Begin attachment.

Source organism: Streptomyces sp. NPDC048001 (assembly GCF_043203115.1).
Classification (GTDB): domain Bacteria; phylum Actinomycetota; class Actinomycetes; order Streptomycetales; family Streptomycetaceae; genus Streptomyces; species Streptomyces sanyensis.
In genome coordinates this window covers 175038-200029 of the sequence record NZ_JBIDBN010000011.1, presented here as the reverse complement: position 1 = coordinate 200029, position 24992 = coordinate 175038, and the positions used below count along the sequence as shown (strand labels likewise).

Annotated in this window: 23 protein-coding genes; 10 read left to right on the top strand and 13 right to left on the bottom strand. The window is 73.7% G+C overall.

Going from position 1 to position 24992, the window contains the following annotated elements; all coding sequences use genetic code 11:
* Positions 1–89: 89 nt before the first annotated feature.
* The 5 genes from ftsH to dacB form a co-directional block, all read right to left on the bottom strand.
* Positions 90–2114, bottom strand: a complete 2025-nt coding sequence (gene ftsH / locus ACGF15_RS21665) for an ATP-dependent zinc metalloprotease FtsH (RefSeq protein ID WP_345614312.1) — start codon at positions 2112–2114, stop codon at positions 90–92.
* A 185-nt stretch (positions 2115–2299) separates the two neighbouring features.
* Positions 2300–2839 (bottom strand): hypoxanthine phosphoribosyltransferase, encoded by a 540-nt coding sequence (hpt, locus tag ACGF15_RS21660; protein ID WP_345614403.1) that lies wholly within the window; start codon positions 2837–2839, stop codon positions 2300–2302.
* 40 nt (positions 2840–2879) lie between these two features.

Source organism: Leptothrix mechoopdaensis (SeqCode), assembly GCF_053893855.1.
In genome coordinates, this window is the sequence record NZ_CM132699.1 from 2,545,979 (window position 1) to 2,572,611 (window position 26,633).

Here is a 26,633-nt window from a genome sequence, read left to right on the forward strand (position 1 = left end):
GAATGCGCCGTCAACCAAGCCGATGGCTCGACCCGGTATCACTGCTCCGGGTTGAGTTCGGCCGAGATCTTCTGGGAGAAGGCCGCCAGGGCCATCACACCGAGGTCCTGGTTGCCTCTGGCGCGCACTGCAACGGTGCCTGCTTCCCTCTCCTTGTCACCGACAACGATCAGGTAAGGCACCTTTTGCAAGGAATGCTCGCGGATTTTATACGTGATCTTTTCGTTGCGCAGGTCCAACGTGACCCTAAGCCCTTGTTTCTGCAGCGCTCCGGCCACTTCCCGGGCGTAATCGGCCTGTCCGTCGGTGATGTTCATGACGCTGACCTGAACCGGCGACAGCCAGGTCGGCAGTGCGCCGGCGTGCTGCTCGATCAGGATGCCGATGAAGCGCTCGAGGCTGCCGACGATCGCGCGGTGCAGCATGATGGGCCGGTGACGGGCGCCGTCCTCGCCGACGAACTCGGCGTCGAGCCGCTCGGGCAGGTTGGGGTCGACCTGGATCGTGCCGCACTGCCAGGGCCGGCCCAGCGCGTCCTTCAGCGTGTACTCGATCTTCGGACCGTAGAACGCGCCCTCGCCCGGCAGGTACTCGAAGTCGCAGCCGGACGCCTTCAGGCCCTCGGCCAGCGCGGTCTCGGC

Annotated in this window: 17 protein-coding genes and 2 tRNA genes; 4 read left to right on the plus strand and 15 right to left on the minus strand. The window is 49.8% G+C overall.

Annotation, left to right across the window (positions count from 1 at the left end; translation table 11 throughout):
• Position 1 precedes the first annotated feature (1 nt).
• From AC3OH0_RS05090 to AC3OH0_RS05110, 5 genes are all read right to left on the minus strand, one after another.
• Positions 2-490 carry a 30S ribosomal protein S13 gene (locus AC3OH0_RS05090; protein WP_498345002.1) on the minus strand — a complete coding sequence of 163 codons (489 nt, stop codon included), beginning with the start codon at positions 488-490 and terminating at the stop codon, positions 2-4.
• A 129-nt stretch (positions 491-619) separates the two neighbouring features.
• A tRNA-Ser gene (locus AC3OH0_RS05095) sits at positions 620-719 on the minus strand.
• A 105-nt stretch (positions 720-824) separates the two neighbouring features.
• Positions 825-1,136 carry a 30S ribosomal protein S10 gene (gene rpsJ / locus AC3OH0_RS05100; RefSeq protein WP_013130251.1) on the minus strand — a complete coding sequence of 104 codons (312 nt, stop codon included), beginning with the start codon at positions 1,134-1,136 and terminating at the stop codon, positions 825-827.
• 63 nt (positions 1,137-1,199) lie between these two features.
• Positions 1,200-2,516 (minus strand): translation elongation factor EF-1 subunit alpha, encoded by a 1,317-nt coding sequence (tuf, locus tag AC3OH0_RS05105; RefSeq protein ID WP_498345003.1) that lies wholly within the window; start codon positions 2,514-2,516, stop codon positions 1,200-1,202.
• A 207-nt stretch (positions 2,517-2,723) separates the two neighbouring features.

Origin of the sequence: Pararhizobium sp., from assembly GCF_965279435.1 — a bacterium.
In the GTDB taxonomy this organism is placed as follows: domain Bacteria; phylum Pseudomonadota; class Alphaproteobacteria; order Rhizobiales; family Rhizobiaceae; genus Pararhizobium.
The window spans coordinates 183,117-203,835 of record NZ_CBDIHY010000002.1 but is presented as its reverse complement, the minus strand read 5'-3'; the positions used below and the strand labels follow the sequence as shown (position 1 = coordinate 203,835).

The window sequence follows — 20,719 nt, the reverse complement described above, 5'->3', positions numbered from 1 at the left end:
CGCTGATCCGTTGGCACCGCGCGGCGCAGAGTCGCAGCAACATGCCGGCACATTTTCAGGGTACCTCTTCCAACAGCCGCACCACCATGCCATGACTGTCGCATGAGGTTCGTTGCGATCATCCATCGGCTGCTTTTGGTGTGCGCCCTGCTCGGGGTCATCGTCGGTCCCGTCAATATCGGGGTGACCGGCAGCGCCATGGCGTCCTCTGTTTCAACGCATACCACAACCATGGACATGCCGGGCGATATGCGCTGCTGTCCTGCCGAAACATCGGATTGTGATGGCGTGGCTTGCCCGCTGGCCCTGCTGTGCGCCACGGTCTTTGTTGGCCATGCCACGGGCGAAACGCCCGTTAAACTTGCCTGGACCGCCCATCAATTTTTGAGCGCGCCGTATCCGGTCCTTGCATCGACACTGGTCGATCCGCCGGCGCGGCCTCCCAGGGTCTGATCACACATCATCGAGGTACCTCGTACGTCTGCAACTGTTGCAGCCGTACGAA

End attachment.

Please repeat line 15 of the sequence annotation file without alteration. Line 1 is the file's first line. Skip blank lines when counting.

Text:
GAATGCGCCGTCAACCAAGCCGATGGCTCGACCCGGTATCACTGCTCCGGGTTGAGTTCGGCCGAGATCTTCTGGGAGAAGGCCGCCAGGGCCATCACACCGAGGTCCTGGTTGCCTCTGGCGCGCACTGCAACGGTGCCTGCTTCCCTCTCCTTGTCACCGACAACGATCAGGTAAGGCACCTTTTGCAAGGAATGCTCGCGGATTTTATACGTGATCTTTTCGTTGCGCAGGTCCAACGTGACCCTAAGCCCTTGTTTCTGCAGCGCTCCGGCCACTTCCCGGGCGTAATCGGCCTGTCCGTCGGTGATGTTCATGACGCTGACCTGAACCGGCGACAGCCAGGTCGGCAGTGCGCCGGCGTGCTGCTCGATCAGGATGCCGATGAAGCGCTCGAGGCTGCCGACGATCGCGCGGTGCAGCATGATGGGCCGGTGACGGGCGCCGTCCTCGCCGACGAACTCGGCGTCGAGCCGCTCGGGCAGGTTGGGGTCGACCTGGATCGTGCCGCACTGCCAGGGCCGGCCCAGCGCGTCCTTCAGCGTGTACTCGATCTTCGGACCGTAGAACGCGCCCTCGCCCGGCAGGTACTCGAAGTCGCAGCCGGACGCCTTCAGGCCCTCGGCCAGCGCGGTCTCGGC